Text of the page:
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  • Lepton

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  • College Major/Degree
    Manchester University Ph.D theoretical physics

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Lepton (1/13)



  1. "and i was just beginning to get a little bit of a clue about the lorentz transforms. i wonder if monopoles could simplify maxwell's mess?" Maxwell's equations look a lot nicer if you write them in tensor notation: something like div F = J curl F = 0 if you remove all the tensor indices. Magnetic monopoles would make them more complicated - replace the second equation by curl F = M for some "monopole tensor" M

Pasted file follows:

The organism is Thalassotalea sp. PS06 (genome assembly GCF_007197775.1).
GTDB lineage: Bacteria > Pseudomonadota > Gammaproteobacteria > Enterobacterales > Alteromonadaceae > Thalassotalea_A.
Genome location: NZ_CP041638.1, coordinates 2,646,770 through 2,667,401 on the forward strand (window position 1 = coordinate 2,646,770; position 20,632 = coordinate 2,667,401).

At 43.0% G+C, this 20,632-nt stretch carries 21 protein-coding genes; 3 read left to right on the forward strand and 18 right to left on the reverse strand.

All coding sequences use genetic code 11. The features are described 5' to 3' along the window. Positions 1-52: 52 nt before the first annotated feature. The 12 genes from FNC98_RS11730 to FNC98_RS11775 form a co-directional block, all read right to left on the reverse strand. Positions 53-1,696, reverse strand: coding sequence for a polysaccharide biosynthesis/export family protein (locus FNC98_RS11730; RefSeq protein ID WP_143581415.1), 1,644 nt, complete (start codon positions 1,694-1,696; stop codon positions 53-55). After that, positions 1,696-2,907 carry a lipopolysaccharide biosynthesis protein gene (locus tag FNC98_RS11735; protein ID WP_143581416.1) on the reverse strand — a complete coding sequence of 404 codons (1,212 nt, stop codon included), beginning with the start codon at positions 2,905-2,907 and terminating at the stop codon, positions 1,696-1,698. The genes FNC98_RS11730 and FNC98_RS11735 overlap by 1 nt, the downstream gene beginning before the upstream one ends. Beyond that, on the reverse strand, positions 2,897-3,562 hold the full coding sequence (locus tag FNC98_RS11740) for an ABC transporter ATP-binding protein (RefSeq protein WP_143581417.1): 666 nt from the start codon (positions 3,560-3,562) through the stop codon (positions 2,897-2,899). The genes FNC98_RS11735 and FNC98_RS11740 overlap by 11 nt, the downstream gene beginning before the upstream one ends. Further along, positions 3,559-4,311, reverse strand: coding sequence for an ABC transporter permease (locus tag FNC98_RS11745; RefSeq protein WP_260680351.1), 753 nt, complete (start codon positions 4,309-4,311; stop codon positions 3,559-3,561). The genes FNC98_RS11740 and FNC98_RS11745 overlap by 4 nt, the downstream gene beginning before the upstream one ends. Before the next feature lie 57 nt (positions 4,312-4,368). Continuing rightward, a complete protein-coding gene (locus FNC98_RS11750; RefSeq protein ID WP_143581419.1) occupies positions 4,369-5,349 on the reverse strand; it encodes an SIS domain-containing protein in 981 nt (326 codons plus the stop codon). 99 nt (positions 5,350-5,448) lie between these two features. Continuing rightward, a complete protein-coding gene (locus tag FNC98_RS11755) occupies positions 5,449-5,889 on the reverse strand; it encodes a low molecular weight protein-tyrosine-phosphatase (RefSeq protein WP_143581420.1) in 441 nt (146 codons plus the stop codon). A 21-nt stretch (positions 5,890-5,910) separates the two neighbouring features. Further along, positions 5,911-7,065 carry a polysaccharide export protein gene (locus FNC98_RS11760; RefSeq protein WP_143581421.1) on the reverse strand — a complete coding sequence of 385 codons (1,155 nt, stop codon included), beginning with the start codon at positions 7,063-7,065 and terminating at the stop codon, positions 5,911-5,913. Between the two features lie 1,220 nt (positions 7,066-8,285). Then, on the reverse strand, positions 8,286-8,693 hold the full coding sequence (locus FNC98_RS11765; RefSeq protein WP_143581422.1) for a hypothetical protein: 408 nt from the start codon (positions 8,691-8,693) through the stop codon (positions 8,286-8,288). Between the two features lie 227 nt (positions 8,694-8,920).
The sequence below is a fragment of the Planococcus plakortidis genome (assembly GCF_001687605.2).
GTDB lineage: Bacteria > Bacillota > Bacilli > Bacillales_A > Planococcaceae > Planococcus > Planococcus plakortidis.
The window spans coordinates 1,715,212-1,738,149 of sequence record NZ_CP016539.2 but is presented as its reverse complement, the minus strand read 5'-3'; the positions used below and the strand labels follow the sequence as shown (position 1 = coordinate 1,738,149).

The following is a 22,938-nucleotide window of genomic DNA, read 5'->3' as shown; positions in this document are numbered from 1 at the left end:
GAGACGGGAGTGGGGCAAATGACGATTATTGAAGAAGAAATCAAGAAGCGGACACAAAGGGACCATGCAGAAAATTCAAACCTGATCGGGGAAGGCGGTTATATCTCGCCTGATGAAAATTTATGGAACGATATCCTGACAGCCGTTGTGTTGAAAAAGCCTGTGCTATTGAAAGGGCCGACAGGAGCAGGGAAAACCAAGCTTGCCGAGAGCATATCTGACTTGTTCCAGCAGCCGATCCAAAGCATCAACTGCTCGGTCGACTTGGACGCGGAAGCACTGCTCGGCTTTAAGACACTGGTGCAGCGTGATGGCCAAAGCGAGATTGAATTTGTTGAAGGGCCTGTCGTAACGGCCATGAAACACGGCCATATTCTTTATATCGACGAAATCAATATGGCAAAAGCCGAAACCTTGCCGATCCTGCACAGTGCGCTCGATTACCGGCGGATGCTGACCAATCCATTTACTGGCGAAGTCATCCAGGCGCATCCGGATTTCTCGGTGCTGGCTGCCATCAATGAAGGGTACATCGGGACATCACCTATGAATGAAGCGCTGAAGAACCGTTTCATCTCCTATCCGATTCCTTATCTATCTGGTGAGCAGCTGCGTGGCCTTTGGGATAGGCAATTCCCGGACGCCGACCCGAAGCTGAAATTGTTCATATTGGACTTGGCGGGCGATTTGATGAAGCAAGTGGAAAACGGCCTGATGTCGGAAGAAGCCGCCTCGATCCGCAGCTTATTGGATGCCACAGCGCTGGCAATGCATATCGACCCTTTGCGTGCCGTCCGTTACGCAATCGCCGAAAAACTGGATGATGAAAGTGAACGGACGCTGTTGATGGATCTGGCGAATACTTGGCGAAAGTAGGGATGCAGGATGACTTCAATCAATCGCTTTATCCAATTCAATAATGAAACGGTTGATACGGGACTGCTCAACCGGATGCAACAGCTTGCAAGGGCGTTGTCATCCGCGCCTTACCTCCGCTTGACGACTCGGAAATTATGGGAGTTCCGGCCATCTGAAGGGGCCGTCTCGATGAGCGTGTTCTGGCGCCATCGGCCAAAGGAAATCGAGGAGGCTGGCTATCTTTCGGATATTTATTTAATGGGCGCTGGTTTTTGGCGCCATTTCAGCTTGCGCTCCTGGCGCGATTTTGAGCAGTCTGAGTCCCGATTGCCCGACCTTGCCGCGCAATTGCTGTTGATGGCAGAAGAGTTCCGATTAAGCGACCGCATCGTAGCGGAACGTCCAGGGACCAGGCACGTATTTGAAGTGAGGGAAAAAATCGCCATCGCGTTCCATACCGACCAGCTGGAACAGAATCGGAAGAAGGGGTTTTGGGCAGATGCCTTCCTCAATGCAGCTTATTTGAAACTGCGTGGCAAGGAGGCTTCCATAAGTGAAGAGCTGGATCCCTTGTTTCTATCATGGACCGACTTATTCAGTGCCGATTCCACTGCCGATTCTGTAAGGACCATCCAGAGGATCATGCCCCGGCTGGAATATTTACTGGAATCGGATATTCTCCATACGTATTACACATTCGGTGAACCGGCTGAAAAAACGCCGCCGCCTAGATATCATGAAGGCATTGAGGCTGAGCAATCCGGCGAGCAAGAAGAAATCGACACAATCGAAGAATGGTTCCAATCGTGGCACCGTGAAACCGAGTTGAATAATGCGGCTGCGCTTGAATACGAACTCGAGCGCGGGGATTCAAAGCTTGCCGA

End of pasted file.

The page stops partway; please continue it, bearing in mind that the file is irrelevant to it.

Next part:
2. Hi there, got a question for anyone with some expertise in the Dirac equation. The angular momentum of a free electron is of course conserved, and is made up of the spin and orbital parts. These two are not conserved on their own (they don't commute with the Dirac Hamiltonian) If I work out the time derivative of the spin a.m. operator s (in the Heisenberg picture) I get (d/dt) s_i = epsilon_ijk p_j gamma^0 gamma^k where epsilon if the antisymmetric 3-tensor, gamma^mu is the usual gamma matrix, p is the momentum operator and indices i,j,k = 1, 2 or 3 label spatial coordinates. 0 is the index for the time coordinate. Einstein summation convention applies. This is not identically zero, but if I calculate integral d^3 x psi^dagger (ds_i / dt) psi i.e. the quantum average of ds/dt, where psi is the spinor "wavefunction", I get zero if you expand psi as a general series of momentum eigenstates (I won't do the maths here). The upshot is that the operator ds/dt itself doesn't vanish but any quantum average of it always vanishes. So can't we say spin and orbital a.m. are conserved on their own?
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